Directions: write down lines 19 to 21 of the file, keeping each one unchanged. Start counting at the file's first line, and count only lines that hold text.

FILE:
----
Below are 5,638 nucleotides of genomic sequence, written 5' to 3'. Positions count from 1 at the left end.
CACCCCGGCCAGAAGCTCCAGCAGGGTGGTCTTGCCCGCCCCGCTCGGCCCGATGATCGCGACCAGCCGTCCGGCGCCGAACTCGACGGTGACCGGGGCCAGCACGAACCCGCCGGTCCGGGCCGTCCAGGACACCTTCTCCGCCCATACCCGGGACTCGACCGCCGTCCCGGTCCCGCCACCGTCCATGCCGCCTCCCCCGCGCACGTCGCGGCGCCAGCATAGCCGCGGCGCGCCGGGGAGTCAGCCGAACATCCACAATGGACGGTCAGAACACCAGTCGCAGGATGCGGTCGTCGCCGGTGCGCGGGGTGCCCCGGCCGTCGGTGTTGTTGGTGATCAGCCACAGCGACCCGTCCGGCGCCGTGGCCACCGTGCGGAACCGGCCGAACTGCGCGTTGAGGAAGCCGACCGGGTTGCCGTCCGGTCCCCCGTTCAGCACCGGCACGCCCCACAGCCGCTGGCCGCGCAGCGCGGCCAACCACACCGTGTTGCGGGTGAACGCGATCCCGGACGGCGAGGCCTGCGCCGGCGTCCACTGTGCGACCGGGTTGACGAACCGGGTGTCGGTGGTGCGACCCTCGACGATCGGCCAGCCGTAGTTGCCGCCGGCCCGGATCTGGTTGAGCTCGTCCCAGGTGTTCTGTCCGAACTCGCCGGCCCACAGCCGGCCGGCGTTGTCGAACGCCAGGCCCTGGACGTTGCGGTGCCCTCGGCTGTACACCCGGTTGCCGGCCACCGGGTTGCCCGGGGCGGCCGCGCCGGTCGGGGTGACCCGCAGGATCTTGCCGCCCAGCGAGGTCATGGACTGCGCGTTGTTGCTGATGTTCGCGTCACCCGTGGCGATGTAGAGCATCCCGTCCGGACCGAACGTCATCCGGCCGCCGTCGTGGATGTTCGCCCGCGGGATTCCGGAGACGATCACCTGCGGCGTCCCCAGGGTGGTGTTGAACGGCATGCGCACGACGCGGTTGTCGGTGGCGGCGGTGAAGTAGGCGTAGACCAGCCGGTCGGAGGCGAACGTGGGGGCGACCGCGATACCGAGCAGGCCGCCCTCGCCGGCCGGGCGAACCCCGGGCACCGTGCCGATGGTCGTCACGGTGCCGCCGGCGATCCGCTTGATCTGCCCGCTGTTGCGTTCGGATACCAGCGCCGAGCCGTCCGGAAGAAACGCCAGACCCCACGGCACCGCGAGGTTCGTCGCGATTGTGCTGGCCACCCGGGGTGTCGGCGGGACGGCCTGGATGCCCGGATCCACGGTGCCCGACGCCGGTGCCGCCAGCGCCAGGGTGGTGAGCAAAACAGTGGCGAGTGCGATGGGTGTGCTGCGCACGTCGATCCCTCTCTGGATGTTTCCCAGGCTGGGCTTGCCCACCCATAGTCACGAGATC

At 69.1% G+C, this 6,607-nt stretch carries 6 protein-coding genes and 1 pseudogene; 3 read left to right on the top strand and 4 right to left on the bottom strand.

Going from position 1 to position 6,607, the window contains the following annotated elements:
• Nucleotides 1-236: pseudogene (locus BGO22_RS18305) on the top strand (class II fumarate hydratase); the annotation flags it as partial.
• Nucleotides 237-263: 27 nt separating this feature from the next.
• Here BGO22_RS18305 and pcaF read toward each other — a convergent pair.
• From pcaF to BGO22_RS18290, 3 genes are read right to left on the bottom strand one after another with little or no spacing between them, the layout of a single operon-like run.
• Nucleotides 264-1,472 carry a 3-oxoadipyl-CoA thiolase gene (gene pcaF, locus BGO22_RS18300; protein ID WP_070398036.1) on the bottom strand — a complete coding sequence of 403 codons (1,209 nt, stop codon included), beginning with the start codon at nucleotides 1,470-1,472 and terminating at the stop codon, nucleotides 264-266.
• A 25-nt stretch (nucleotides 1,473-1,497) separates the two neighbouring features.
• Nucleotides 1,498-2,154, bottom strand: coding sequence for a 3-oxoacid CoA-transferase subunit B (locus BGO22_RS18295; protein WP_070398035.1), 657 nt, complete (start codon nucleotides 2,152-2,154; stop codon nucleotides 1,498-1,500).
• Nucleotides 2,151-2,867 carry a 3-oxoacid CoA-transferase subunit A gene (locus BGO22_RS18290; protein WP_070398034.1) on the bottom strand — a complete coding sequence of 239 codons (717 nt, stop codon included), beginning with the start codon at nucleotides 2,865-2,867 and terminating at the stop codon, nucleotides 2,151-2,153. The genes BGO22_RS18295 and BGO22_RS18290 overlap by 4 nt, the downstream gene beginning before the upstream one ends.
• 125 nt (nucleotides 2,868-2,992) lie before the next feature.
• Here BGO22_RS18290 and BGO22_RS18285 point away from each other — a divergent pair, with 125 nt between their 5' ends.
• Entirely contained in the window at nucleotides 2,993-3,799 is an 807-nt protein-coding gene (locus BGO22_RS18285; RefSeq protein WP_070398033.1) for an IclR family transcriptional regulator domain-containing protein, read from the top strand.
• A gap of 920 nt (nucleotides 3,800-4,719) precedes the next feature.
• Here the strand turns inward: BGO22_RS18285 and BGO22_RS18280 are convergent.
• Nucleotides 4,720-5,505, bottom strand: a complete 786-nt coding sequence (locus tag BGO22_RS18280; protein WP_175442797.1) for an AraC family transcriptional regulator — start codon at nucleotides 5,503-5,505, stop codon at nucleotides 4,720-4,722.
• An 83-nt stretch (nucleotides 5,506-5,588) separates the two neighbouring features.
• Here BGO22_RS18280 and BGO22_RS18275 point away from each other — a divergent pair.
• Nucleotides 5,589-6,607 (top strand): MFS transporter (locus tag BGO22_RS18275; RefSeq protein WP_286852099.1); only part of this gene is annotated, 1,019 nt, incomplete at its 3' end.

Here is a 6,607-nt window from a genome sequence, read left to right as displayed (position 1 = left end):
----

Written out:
• An 83-nt stretch (nucleotides 5,506-5,588) separates the two neighbouring features.
• Here BGO22_RS18280 and BGO22_RS18275 point away from each other — a divergent pair.
• Nucleotides 5,589-6,607 (top strand): MFS transporter (locus tag BGO22_RS18275; RefSeq protein WP_286852099.1); only part of this gene is annotated, 1,019 nt, incomplete at its 3' end.